21 Jan 2021
European lawmakers are expected to pass a resolution on January 21 calling on the European Union to halt construction on the nearly complete Nord Stream 2 pipeline, which would carry Russian natural gas to Germany under the Baltic Sea.
Members of the European Parliament are calling for expanded sanctions against Russia over the weekend arrest of opposition figure Aleksei Navalny upon his return to Moscow after being treated in Germany for poisoning with a nerve agent over the summer.
Navalny was remanded in custody for 30 days on January 18 in a summary hearing held in a Moscow police station. The court claimed he violated probation requirements in a previous criminal case that is widely considered trumped up and politically motivated.
Russia has rebuffed the global outrage and chorus of international calls calling for Navalny’s release. He faces up to 3 1/2 years in prison.
The nonbinding resolution calls for EU sanctions already imposed on Russian officials responsible for his poisoning to be expanded to include those involved in the Kremlin critic’s imprisonment.
Sanctions should also include “Russian oligarchs,” President Vladimir Putin’s “inner circle,” and “media propagandists,” so that the EU makes clear it will “no longer be a welcoming place for Russian wealth of unclear origin,” European lawmakers demand.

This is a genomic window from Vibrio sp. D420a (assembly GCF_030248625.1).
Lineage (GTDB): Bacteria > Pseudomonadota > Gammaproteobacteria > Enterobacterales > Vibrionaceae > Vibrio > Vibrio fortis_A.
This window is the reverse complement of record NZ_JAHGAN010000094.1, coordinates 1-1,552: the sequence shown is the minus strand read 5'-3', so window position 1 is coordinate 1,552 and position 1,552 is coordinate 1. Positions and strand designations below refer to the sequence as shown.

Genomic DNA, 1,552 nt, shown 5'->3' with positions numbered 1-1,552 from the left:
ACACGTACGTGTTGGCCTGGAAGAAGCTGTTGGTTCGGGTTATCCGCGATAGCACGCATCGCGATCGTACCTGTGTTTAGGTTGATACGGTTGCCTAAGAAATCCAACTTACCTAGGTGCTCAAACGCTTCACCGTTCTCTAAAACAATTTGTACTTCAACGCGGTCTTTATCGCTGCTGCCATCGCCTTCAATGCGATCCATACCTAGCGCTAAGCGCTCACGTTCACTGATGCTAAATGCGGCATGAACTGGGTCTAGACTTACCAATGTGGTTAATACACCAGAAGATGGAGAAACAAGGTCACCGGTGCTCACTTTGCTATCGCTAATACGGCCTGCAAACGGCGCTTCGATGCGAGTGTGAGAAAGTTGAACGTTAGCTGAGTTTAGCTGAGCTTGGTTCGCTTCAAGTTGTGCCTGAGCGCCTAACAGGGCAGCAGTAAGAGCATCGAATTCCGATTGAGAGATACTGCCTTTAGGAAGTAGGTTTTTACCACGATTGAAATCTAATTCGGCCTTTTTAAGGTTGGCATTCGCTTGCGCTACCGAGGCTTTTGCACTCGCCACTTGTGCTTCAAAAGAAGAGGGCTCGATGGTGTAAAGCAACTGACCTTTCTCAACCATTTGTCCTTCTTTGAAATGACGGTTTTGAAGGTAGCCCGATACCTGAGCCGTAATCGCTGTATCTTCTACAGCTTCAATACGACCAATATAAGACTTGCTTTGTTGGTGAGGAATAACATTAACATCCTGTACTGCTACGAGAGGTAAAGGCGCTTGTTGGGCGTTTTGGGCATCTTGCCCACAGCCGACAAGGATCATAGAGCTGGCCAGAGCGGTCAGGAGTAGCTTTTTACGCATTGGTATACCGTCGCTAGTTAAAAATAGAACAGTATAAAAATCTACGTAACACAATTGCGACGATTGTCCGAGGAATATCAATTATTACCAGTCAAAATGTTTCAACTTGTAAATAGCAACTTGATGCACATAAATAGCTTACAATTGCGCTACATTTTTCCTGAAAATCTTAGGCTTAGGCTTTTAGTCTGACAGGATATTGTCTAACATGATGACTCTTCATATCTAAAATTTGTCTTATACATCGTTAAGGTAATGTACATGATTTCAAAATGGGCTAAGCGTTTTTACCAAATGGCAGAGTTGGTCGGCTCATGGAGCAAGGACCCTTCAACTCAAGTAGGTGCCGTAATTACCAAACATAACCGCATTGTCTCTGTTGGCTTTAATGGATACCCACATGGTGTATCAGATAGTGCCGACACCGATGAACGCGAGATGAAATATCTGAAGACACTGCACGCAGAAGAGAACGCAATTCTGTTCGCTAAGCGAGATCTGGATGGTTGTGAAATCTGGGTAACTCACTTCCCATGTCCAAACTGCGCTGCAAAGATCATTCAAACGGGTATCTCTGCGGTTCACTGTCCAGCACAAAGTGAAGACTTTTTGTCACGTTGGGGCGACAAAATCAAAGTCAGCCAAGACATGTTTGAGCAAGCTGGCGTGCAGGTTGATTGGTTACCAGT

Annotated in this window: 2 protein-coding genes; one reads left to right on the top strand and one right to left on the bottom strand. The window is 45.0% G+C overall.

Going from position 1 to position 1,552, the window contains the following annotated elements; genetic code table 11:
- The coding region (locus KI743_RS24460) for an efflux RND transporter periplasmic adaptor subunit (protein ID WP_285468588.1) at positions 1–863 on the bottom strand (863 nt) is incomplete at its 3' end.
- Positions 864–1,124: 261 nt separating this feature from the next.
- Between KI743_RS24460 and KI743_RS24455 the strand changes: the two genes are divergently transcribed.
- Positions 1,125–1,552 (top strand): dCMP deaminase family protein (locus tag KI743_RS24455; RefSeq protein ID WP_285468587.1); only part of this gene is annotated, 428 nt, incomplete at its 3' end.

EU member states must “review cooperation with Russia in various foreign policy platforms and on projects such as Nord Stream 2, the completion of which the EU must stop immediately,” the resolution states.
The resolution has wide support from the European Parliament’s factions, including the conservative European People’s Party (EPP), the liberal ALDE group, Greens, and Social Democrats.
Manfred Weber, the leader of the EPP faction and close ally of German Chancellor Angela Merkel, told Der Spiegel Online that after the nerveagent attack and arrest of Navalny, energy issues must be put on the table.
“This is the most powerful instrument we have. And the Nord Stream 2 project is therefore one of the ways to generate further pressure,” he said ahead of the vote. “Simply appealing to Russia is not enough.”
Any additional sanctions on Russia would need unanimous consent from all 27 EU member states.
EU foreign ministers are expected to discuss the issue next week, but any concrete decisions are likely to wait until the completion of Navalny’s judicial proceedings.
Read more at RFE/RL
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